Tuesday, January 12, 2016


I'd put Bowie out of mind for a while. Like most everyone, didn't know he was dying.

The conversations about his dying revive his work intelligently. I heard him on NPR talking about his friend John Lennon, and how Lennon, who, he said, never suffered from a deficit of strong opinions, showed him that rock could draw on and integrate other art forms — dance, theater, film.

Lennon, of course, picked this up from Yoko, a superb visual/conceptual artist. He was looking to pick it up. Why he dug her. 

From Yoko to Lennon to Bowie.

That said, I like most everyone want to know about the cancer that killed Bowie. For all sorts of reasons. I'm thinking about the cancer that killed Steve Jobs, and the alternative therapies he resorted to for too long, in lieu of the surgery that might — the stress is on "might" — have saved him.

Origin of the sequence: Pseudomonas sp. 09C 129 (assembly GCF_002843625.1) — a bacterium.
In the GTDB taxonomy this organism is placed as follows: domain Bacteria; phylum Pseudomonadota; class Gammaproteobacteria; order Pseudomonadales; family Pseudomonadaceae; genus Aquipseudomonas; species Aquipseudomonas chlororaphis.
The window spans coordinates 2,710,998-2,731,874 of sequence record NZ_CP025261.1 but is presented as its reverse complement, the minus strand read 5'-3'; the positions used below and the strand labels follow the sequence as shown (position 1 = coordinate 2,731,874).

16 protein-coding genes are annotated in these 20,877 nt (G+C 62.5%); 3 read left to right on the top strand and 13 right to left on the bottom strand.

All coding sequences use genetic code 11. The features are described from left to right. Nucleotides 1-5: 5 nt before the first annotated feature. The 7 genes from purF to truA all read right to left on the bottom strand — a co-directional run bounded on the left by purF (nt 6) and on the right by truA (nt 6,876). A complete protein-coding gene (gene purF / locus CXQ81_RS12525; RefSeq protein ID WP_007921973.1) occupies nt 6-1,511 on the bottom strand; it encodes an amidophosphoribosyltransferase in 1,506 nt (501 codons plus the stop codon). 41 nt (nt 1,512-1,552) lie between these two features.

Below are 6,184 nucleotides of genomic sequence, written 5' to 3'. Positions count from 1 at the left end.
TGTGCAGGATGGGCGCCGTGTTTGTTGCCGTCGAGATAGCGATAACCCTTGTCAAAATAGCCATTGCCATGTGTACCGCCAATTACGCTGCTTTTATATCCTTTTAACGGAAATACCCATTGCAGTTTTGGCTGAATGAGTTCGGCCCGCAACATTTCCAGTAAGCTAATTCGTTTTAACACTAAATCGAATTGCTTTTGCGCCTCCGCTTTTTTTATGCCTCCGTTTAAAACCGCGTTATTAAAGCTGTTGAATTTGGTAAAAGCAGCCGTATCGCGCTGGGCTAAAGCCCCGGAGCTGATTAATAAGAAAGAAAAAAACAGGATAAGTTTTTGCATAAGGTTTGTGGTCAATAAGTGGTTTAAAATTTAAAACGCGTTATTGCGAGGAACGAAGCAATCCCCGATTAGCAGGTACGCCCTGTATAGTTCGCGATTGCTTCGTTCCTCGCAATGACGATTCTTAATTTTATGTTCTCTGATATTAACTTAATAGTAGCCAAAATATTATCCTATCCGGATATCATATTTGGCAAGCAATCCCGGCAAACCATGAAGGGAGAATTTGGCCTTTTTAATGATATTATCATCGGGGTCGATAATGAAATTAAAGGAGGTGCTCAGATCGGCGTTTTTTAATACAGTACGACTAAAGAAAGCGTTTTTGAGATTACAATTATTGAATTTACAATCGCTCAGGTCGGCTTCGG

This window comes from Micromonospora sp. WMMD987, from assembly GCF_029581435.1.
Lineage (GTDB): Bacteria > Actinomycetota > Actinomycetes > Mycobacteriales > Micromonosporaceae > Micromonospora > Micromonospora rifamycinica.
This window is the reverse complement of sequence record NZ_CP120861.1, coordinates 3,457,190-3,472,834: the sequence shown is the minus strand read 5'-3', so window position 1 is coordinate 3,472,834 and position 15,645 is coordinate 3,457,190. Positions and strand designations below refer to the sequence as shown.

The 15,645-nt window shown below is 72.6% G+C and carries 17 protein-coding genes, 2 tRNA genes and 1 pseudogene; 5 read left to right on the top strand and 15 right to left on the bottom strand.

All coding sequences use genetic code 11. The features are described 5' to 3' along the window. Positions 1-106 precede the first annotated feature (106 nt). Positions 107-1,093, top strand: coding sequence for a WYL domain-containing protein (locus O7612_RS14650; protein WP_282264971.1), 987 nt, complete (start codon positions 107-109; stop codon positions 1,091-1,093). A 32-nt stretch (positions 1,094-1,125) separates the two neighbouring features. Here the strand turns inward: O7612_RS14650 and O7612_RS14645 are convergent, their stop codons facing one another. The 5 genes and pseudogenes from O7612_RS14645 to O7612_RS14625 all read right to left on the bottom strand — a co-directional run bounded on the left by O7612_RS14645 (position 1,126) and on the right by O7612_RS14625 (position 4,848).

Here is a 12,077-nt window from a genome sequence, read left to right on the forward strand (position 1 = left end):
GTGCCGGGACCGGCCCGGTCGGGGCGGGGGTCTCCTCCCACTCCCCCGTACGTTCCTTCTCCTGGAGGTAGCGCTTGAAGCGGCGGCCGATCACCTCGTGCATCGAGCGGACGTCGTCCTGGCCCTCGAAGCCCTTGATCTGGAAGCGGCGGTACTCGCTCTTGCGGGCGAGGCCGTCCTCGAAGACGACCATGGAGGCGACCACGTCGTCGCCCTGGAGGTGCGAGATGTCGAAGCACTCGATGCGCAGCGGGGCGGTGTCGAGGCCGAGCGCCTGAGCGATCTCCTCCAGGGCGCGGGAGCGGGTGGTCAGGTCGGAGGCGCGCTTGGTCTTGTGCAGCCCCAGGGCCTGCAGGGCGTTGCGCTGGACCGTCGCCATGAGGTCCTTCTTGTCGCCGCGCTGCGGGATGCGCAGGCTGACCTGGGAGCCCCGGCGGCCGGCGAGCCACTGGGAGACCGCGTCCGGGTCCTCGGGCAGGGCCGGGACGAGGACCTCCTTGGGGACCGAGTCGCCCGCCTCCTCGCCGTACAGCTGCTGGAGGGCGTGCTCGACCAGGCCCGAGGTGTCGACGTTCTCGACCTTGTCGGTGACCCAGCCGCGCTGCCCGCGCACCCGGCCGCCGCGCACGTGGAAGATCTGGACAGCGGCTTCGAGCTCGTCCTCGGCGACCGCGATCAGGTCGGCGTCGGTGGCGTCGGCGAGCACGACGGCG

Surgeons and other "Western" doctors debate this out loud, on-line. They argue about whether, given Jobs's particular cancer, any of their techniques — surgery, chemo etc. — might have saved him. They express their doubts.

Haven't heard the same from any of the herbalists, naturopaths, and various and sundry quacko-paths Jobs relied on for so long.

Their lack of accountability is much of why I don't trust them.

Eccentricity, to be sure, was part of Jobs's genius. But maybe so far as his own life and death was concerned, his medical eccentricity failed him.

So, back to Bowie. If his cancer was AIDs related, I suspect he might have said so, given how forthcoming he was about personae, possibility, and polymorphous sexuality.

I don't have a right to know, only a right to be curious.


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